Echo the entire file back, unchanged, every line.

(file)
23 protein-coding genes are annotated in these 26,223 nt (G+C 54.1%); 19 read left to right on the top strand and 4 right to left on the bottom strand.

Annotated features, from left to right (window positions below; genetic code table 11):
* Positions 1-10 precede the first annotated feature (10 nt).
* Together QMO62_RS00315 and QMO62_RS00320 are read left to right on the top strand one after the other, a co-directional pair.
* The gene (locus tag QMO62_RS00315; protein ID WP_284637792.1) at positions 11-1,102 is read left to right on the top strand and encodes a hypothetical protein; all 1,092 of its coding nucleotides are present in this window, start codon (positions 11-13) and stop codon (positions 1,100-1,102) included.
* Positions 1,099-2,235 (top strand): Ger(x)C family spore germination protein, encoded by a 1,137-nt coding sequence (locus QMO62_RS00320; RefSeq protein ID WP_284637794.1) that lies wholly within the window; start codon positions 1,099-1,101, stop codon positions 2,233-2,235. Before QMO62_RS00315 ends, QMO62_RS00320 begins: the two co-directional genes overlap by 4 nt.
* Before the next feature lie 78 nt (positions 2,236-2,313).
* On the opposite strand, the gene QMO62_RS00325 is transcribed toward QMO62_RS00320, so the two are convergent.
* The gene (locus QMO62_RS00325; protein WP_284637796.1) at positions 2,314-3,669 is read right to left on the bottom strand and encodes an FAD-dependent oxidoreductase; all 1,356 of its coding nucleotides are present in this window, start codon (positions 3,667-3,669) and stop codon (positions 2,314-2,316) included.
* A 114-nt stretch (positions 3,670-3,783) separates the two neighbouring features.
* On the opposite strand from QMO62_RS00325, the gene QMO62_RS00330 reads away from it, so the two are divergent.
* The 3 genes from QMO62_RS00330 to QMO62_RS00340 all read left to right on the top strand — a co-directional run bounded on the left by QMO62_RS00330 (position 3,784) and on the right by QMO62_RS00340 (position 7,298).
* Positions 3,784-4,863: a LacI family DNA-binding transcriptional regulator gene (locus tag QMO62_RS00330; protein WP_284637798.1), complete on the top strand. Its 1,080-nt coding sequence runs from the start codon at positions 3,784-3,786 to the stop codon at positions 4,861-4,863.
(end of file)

23 protein-coding genes are annotated in these 26,223 nt (G+C 54.1%); 19 read left to right on the top strand and 4 right to left on the bottom strand.

Annotated features, from left to right (window positions below; genetic code table 11):
* Positions 1-10 precede the first annotated feature (10 nt).
* Together QMO62_RS00315 and QMO62_RS00320 are read left to right on the top strand one after the other, a co-directional pair.
* The gene (locus tag QMO62_RS00315; protein ID WP_284637792.1) at positions 11-1,102 is read left to right on the top strand and encodes a hypothetical protein; all 1,092 of its coding nucleotides are present in this window, start codon (positions 11-13) and stop codon (positions 1,100-1,102) included.
* Positions 1,099-2,235 (top strand): Ger(x)C family spore germination protein, encoded by a 1,137-nt coding sequence (locus QMO62_RS00320; RefSeq protein ID WP_284637794.1) that lies wholly within the window; start codon positions 1,099-1,101, stop codon positions 2,233-2,235. Before QMO62_RS00315 ends, QMO62_RS00320 begins: the two co-directional genes overlap by 4 nt.
* Before the next feature lie 78 nt (positions 2,236-2,313).
* On the opposite strand, the gene QMO62_RS00325 is transcribed toward QMO62_RS00320, so the two are convergent.
* The gene (locus QMO62_RS00325; protein WP_284637796.1) at positions 2,314-3,669 is read right to left on the bottom strand and encodes an FAD-dependent oxidoreductase; all 1,356 of its coding nucleotides are present in this window, start codon (positions 3,667-3,669) and stop codon (positions 2,314-2,316) included.
* A 114-nt stretch (positions 3,670-3,783) separates the two neighbouring features.
* On the opposite strand from QMO62_RS00325, the gene QMO62_RS00330 reads away from it, so the two are divergent.
* The 3 genes from QMO62_RS00330 to QMO62_RS00340 all read left to right on the top strand — a co-directional run bounded on the left by QMO62_RS00330 (position 3,784) and on the right by QMO62_RS00340 (position 7,298).
* Positions 3,784-4,863: a LacI family DNA-binding transcriptional regulator gene (locus tag QMO62_RS00330; protein WP_284637798.1), complete on the top strand. Its 1,080-nt coding sequence runs from the start codon at positions 3,784-3,786 to the stop codon at positions 4,861-4,863.